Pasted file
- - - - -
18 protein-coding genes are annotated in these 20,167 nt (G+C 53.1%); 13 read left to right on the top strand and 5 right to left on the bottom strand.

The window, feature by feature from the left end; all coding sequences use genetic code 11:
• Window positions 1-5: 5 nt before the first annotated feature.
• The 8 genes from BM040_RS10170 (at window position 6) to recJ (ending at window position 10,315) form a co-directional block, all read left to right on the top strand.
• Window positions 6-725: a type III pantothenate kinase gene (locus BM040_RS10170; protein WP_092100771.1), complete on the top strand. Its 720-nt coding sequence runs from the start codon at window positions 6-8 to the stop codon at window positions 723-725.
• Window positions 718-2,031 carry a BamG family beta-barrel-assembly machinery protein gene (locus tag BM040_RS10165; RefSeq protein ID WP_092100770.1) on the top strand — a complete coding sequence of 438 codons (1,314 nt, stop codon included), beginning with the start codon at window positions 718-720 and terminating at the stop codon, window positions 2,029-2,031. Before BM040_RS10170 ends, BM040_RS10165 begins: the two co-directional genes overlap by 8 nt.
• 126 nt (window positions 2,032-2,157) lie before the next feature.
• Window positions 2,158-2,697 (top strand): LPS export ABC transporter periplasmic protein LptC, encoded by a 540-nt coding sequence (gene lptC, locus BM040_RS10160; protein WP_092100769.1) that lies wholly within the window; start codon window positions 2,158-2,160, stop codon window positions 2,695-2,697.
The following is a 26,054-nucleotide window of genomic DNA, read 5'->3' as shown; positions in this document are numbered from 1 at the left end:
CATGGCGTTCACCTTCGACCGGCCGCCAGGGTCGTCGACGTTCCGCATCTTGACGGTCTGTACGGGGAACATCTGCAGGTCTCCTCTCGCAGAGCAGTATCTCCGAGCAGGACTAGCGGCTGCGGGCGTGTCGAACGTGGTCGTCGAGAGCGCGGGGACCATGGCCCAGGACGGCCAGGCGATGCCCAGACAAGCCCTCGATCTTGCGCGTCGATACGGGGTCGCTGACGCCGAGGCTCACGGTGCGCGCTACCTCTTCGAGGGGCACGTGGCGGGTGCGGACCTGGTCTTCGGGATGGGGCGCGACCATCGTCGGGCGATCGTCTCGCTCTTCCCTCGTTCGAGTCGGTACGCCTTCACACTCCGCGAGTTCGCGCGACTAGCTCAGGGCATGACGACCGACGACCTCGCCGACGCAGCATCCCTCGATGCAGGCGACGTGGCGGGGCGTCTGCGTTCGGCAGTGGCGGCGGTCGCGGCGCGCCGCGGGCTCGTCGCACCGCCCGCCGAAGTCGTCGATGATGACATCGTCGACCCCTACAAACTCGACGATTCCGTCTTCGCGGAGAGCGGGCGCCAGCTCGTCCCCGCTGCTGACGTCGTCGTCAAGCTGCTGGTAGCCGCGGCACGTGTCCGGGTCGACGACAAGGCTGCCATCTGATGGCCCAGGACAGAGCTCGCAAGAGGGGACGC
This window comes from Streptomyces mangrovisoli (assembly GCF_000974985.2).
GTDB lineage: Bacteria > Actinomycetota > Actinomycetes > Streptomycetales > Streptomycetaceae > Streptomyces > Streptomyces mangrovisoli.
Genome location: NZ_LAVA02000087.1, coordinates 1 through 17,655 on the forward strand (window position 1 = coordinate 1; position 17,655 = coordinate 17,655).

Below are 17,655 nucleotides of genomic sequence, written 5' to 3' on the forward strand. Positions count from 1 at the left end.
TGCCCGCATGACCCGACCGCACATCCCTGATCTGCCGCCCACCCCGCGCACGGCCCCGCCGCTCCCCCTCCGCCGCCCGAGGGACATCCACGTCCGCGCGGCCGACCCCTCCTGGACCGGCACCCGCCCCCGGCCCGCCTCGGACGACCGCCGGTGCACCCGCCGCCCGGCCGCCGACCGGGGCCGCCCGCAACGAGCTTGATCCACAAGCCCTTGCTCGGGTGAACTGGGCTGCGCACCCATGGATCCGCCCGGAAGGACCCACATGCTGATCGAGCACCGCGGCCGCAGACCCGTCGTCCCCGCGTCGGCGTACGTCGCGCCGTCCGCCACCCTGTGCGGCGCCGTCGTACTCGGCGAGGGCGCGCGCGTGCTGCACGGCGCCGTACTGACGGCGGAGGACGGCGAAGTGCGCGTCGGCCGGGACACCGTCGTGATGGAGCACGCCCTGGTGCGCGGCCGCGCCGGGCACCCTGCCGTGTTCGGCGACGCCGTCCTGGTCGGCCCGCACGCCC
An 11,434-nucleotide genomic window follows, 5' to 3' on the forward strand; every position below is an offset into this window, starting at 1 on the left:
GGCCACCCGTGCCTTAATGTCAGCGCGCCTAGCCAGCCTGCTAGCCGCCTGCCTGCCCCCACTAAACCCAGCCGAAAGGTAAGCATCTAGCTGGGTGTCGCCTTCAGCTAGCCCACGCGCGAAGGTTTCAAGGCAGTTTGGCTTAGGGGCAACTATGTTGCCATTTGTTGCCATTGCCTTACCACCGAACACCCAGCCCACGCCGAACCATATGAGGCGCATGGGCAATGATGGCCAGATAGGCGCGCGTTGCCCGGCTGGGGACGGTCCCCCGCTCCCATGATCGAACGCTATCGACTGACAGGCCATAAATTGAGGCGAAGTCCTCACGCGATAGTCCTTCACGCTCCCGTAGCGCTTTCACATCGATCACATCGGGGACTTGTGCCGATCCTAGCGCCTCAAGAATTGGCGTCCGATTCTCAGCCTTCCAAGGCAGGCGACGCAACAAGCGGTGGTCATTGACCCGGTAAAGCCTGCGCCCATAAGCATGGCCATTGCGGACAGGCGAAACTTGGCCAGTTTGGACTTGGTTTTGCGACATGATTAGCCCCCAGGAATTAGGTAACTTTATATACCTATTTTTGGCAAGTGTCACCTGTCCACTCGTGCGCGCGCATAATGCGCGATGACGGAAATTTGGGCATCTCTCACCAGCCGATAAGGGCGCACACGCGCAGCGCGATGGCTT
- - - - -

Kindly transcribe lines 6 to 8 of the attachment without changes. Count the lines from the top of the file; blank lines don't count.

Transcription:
• Window positions 718-2,031 carry a BamG family beta-barrel-assembly machinery protein gene (locus tag BM040_RS10165; RefSeq protein ID WP_092100770.1) on the top strand — a complete coding sequence of 438 codons (1,314 nt, stop codon included), beginning with the start codon at window positions 718-720 and terminating at the stop codon, window positions 2,029-2,031. Before BM040_RS10170 ends, BM040_RS10165 begins: the two co-directional genes overlap by 8 nt.
• 126 nt (window positions 2,032-2,157) lie before the next feature.
• Window positions 2,158-2,697 (top strand): LPS export ABC transporter periplasmic protein LptC, encoded by a 540-nt coding sequence (gene lptC, locus BM040_RS10160; protein WP_092100769.1) that lies wholly within the window; start codon window positions 2,158-2,160, stop codon window positions 2,695-2,697.